JUST how is coronavirus impacting Coventry’s pubs and restaurants? The Observer spoke to Ben Colvin, manager of three Earlsdon businesses – Millsy’s, The Royal Oak and Street.
It has been an unprecedented week in British history.
On Monday Prime Minister Boris Johnson asked Britons to start working from home “where they possibly can” avoid pubs, clubs and theatres and stop non-essential travel in an effort to limit the spread of the coronavirus.
UKHospitality chief executive Kate Nicholls responded saying the new advice had left the industry in “limbo with no recourse to insurance”.
She added: “This is catastrophic for businesses and jobs.”
Immediately the hospitality industry across the country faced an inevitable hit as many members of the public took heed of the public health advice on ‘social distancing’, giving brunches, lunch and nights out in the pub a miss.
At three of Earlsdon’s busiest bars and restaurants business was struggling. Ben Colvin, manager of Millsy’s, The Royal Oak and Street in Earsldon, said: “Obviously we have experienced huge drops in trade and have had to react accordingly by reducing staffing levels.
“The government has effectively put the choice in the customer’s hands and our responsibility remains the same – we continue to clean everything that a customer may come into contact with and have moved table seating to increase social distancing so those coming out feel safe.
“We also have made all staff 100 per cent confident that their health is our priority and if we need to close departments to facilitate time off for isolation then we will.”
Ben employs more than 80 staff across these three popular sites on Earlsdon high street – including managers, chefs, bar staff and waiters. Each venue has its own identity: Millsy’s is a contemporary cafe bar, The Royal Oak, a traditional pub with function room and dog-friendly partially covered garden, while Street is a street food restaurant offering Pan-Asian cuisine, craft beer and cocktails.
He said: “We’re changing the rota’s to try and distribute shifts as evenly as possible but with many hours being tied up with managers and full-time staff it sadly a fact of life that the first to suffer are the hourly paid staff.
“We are doing our best to learn as we go and keep reacting to government advice and an ever-changing situation.”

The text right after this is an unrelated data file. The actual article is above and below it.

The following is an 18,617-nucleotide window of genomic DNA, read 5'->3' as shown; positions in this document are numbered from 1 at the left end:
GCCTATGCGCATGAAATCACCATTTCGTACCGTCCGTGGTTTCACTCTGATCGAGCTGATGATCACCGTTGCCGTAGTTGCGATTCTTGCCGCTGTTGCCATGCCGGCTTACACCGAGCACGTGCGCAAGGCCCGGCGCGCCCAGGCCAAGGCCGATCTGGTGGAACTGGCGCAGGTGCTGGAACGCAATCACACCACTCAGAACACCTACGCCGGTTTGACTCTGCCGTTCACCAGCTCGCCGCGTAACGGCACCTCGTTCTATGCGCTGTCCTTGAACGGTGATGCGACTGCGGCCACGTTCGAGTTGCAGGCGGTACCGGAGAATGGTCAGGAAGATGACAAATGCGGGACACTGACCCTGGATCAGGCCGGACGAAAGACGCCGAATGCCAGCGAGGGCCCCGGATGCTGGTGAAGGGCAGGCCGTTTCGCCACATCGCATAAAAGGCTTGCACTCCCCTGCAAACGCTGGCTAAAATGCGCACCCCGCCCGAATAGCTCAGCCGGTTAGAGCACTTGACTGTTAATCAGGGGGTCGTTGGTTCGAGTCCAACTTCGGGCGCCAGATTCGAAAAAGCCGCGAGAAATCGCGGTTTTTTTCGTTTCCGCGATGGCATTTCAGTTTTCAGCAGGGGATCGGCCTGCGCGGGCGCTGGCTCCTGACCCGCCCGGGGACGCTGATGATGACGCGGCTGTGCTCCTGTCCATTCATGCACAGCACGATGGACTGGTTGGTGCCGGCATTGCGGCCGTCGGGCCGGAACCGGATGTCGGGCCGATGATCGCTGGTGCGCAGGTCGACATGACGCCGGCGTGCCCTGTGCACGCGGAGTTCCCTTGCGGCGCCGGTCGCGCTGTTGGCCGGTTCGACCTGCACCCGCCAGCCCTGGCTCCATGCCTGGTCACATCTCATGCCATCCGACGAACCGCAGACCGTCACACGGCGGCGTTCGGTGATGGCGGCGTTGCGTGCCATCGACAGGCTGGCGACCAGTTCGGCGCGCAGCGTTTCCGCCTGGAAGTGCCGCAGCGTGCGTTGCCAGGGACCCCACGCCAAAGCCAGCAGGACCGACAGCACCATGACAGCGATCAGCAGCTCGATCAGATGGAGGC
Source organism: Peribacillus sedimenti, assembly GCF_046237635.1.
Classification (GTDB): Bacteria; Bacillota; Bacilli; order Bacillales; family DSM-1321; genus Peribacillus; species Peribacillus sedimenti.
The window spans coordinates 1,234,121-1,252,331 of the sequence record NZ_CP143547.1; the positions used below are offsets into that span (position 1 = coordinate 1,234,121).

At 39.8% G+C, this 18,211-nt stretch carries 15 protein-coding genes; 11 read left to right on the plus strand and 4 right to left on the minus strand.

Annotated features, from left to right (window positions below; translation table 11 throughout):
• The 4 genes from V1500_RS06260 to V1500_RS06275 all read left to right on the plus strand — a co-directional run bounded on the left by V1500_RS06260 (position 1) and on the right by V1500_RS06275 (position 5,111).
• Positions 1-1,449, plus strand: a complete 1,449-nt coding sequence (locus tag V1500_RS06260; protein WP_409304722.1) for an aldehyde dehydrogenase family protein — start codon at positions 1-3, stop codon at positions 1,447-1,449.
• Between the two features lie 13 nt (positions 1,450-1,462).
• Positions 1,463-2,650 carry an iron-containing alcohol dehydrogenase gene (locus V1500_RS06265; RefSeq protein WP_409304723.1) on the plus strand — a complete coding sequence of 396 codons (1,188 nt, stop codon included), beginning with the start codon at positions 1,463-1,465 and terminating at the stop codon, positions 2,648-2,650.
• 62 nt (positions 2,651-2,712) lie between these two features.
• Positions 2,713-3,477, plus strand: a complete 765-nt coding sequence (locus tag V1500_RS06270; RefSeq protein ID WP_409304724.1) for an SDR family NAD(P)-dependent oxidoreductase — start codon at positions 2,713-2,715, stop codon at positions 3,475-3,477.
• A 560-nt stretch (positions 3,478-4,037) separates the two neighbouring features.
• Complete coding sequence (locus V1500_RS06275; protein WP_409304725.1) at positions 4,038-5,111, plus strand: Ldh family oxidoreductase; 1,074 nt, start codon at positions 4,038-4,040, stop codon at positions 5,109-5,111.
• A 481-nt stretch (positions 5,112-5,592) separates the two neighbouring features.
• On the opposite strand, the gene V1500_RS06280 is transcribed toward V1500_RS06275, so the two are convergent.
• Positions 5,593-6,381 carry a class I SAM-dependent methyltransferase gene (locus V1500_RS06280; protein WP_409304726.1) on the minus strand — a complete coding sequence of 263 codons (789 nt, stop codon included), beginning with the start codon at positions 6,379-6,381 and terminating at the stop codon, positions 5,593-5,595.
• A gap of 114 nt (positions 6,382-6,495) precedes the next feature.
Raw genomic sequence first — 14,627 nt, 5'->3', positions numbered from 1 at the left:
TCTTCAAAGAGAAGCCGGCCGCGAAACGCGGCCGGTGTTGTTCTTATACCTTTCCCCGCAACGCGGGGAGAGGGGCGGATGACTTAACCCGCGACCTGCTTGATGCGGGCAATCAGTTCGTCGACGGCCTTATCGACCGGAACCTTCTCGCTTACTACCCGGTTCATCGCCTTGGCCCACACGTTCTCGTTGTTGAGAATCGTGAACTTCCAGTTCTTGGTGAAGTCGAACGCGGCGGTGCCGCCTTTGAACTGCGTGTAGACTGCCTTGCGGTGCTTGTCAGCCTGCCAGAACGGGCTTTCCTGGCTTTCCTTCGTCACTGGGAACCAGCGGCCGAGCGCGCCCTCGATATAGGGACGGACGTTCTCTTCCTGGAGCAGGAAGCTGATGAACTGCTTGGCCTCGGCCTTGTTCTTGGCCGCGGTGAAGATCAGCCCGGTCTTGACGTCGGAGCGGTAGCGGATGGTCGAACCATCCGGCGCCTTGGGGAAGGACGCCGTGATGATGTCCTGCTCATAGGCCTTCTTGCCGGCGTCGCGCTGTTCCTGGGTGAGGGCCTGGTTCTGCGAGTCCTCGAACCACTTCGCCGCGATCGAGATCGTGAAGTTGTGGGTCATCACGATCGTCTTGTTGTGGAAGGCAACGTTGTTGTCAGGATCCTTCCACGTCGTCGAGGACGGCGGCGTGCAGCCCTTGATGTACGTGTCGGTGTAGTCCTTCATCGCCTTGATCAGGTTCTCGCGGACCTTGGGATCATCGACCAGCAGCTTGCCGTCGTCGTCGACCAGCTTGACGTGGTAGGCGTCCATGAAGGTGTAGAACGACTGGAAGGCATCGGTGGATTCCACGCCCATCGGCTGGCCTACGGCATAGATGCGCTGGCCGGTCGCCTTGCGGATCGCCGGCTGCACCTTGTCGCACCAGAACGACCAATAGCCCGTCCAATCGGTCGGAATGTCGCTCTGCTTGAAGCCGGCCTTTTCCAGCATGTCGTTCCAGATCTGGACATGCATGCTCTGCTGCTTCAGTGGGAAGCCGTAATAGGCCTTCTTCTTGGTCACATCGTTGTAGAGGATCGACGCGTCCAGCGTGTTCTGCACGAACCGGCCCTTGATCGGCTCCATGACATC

On Tuesday (March 17) Chancellor Rishi Sunak pledged to do ‘whatever it takes’ to tackle the economic impact with a vast package of support worth £350billion.
Pubs, clubs, theatres and and other retail, leisure and hospitality businesses will get support in the form of government-backed loans, cash grants and business rates holidays.
Ben said: “The government has an impossible job at the minute. The package will help to keep independent restaurants and bars such as ours open and employing members of our community, but only time will tell if these measures are enough.
“Based on two days trading since the PM’s announcement we’re probably operating at 5 per cent of what we would normally do on standard Monday and Tuesdays, a 95 per cent drop in trade means that we’ve had to cut the staffing levels, cut our opening hours and reduce our offering.
“We are a popular restaurant on Sundays, especially for Mothers Day – we’ve had cancellations and are expecting more but the good news is that customers will not lose their deposits as we are allowing these to be used at a later date.”
Ben urges customers to be honest with restaurants.
He said: “By actually cancelling bookings rather than ‘no-showing’ means the restaurant can see a clearer picture, change staff levels and avoid food waste.
“All managers in the hospitality industry will be trying to avoid unnecessary costs and run as economically as possible so that we can weather the storm and still be here when all of this is over.”